There were only a handful of people who knew the sordid details of what had happened that night. Rex would’ve preferred to keep it a secret, but telling the tale had meant keeping Rafe out of jail. So, after some encouragement from his aunts and uncles on his mother’s side, Rex had relayed the information. Then he’d had to do it again, filling in the holes for the sheriff. Of course, Sheriff Monroe—having been the lowlife that he was—had been more than happy to air their dirty laundry with anyone who asked.

    Unfortunately, you couldn’t have secrets in a small town. And still, some had felt it necessary to pass judgment over the years. Not so much anymore. While the town had constantly questioned what was going to come of the vacant house that sat on Main Street, somewhere along the way, they’d gotten used to it.

    Of course, there were still rumors. Some ridiculous, others insulting. And those damn rumors were the reason selling had seemed the logical thing to do. If, of course, Rex was the type to run from his problems.

    Which he wasn’t.

    Not by a long shot.

    So, he’d stood his ground, dug in his boots. This had been his father’s childhood home, and his grandfather’s, and his great grandfather’s, and so on and so forth. While he had no desire to let Billy Don’s legacy live on, there was no reason to let one bad seed ruin the entire orchard. Before Billy Don, the Sharpes had built a well-respected reputation in town. They were upstanding citizens, hard workers, always willing to lend a hand when necessary. And with that same hard work and loyalty his ancestors had shown, Rex had proven he was part of the good bunch despite who his father was.

    Unfortunately, procrastination was a trait he’d inherited right along with trustworthiness and dependability. So, no, his pet project wasn’t coming along quite the way he’d initially envisioned. Then again, he’d been a naive teenager when he originally thought it would be a piece of cake to transform this old run-down farmhouse into a bed-and-breakfast that would draw people from all over.

    Fucking dreamer.

    There was no denying that life had taken a series of twists and turns that had gotten him off track for a while. But he was right where he’d always dreamed he would be. Sure, the path to get here had been riddled with bumps and bruises and boatloads of disappointment, but his intentions were still the same. He would turn what was nothing more than a house haunted with bad memories into something worth staying in.

    And he would do it alone if he had to.

    Of course, that would take far longer than he wanted, but a man could only lure his friends to pitch in so many times. As it was, his family were his closest friends. Cousins, mostly. CJ, Jaxson. They’d been there for him through it all. While they rarely balked when he asked for their help, Rex knew it wasn’t fair to them. Payment in the form of a six-pack only went so far.

    If only Rafe would come home.

    Rex sighed. “Not gonna happen,” he reminded himself.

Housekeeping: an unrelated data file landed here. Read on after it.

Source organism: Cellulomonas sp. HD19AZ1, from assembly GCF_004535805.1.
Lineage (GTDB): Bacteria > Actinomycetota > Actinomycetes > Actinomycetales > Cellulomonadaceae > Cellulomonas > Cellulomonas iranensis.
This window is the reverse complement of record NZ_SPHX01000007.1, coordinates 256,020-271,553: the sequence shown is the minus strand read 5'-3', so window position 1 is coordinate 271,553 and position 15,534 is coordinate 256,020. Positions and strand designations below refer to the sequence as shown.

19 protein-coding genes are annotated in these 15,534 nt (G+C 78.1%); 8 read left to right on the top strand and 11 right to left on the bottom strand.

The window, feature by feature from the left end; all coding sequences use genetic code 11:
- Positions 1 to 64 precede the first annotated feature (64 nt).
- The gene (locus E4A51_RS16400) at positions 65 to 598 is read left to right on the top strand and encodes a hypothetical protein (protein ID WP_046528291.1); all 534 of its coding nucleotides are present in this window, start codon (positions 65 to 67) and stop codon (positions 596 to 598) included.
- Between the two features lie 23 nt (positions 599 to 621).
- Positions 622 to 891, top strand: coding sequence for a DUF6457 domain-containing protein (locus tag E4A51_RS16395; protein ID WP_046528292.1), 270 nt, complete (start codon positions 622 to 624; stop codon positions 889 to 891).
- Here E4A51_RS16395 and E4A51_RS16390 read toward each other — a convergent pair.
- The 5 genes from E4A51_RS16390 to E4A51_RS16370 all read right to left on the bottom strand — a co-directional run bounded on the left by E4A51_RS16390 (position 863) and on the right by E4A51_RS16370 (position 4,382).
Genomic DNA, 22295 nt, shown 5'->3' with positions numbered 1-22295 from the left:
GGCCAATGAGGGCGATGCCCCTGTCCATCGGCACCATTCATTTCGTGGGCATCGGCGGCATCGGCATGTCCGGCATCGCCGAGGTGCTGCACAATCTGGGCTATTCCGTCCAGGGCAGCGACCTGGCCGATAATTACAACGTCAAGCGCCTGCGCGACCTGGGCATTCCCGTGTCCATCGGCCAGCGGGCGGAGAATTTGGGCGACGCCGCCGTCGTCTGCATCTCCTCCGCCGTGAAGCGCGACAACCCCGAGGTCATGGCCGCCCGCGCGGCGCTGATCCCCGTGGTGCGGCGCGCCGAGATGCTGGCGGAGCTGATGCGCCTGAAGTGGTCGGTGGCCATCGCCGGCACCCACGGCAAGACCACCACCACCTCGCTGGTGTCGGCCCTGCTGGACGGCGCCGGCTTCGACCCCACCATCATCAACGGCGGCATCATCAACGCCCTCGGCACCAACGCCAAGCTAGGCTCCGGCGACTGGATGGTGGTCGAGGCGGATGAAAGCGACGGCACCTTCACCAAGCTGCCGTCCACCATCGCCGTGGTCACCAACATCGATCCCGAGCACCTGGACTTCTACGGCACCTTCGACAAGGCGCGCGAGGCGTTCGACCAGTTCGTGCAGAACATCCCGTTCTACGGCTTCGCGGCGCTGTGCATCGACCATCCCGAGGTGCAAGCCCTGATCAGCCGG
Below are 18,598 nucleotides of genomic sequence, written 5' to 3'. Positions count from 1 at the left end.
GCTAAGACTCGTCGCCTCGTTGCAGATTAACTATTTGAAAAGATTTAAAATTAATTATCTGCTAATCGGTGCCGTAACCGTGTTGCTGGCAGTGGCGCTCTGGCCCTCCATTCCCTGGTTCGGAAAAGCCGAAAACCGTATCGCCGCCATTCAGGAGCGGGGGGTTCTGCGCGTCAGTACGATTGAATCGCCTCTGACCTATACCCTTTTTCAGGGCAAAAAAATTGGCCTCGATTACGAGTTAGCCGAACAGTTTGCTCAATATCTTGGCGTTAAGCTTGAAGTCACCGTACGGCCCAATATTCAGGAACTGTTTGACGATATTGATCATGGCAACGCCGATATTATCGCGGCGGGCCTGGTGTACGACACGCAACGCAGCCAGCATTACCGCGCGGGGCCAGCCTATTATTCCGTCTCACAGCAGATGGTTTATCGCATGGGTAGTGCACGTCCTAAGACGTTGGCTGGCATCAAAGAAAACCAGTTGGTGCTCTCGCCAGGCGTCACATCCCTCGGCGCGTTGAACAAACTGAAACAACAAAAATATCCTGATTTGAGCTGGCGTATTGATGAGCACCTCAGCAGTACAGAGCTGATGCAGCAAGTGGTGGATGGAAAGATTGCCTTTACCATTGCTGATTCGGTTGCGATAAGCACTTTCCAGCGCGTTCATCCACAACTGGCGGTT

Truth was, Rex figured he would never see Rafe again. It was a fear that had the power to steal the air from his lungs. He missed his brother. Had since the asshole walked out of his life a decade ago.

    Seemed no matter how often Rex asked his brother to come home, he was either met with silence or resistance. Clearly the man had no desire to move back to Coyote Ridge. Too many bad memories, perhaps? Or maybe Rafe simply blamed Rex for what had happened. That was his worst fear. He’d spent years wondering if that was the real reason Rafe had left.

    Either way, Rex had to move forward. He had to prove he had what it took to do right by his family. And maybe Rafe would come back one day to see all that he’d done.

    So here he was with the constant reminder looming before him. Desperate and eager to expel the demons from his childhood home and start new memories for himself, his brother, and anyone who wanted to venture to this small patch of Texas real estate Rex called home.

    Getting this place up to par hadn’t been easy up to this point, and he expected no less in the days to come. Transforming the farmhouse into a bed-and-breakfast was, in theory, a brilliant idea. Or it had been.

    Back before he had actually started working on the damn thing.

    Back before he had truly understood just how much work it needed.

    And fuck all, it needed some serious work.

    New hardwood throughout would mean new trim. New trim would mean new paint. New paint would mean new fixtures. Not to mention the new AC units, new doors, and windows, all of which had to be replaced for energy efficiency.

    Those were just the bones.

    That didn’t include all the work that would go into each of the seven bedrooms—five upstairs, two down. And of course, remodeling the kitchen, dining room, living room, game room, the four existing bathrooms, plus the four Rex intended to add. The only thing he could check off were the approvals from the Coyote Ridge historical committee, the inspector’s go-ahead on the structural soundness, and the completion of the third floor.

    And to think, he was only a year into it.

    Some thought Rex was crazy for wanting to stay in Coyote Ridge, to live in the house with the ghost of his dead father. And sure, there were bad memories, but there were a lot of good ones, too. Ones Rex wasn’t ready to forget. Like the evenings when he and Rafe would sit with Mama and watch television. The days when Grandpa would take them out to the barn, let them muck out the stalls, then take them back inside for ice cream after a job well done.

    Which meant Rex needed to get his ass in gear because excuses were no longer part of his vocabulary. He had to get the place open so he could start bringing in some money.

    His thoughts drifted back to Rafe as he scratched the top of Duke’s head. “Where do you think he’s at, boy? Still in Corpus? Or maybe down in Houston?”

    Truth was, Rex didn’t know where Rafe was because Rafe wanted it that way.

    “I suspect he’ll come back when he’s ready.” At least that was what Rex continued to tell himself.

    Year after year, he waited patiently for his brother to come back. Rafe had left Coyote Ridge the day he turned eighteen. Hightailed right it out of Dodge without so much as a note. It had taken Rex nearly a year to track him down after that, but he finally had. He would never forget the day Rafe told him that he didn’t want anything to do with him. Even the thought made his chest ache.

    These days, Rex did his best to keep in touch, texting Rafe at least once a week. Most of those went unanswered, but every so often, Rafe would respond, letting Rex know he was fine.

    “I miss the asshole,” Rex grumbled as he pulled his ball cap off his head and ran his fingers through his hair. “Definitely miss him.”

    Hoping that one day he’d come home was what motivated Rex to pick up that damn hammer again.

    ~ Copyright 2018, Nicole Edwards Limited.

    (Amazon, Kindle, iBooks, Google Play, Nook, Smashwords, Audible, Etc)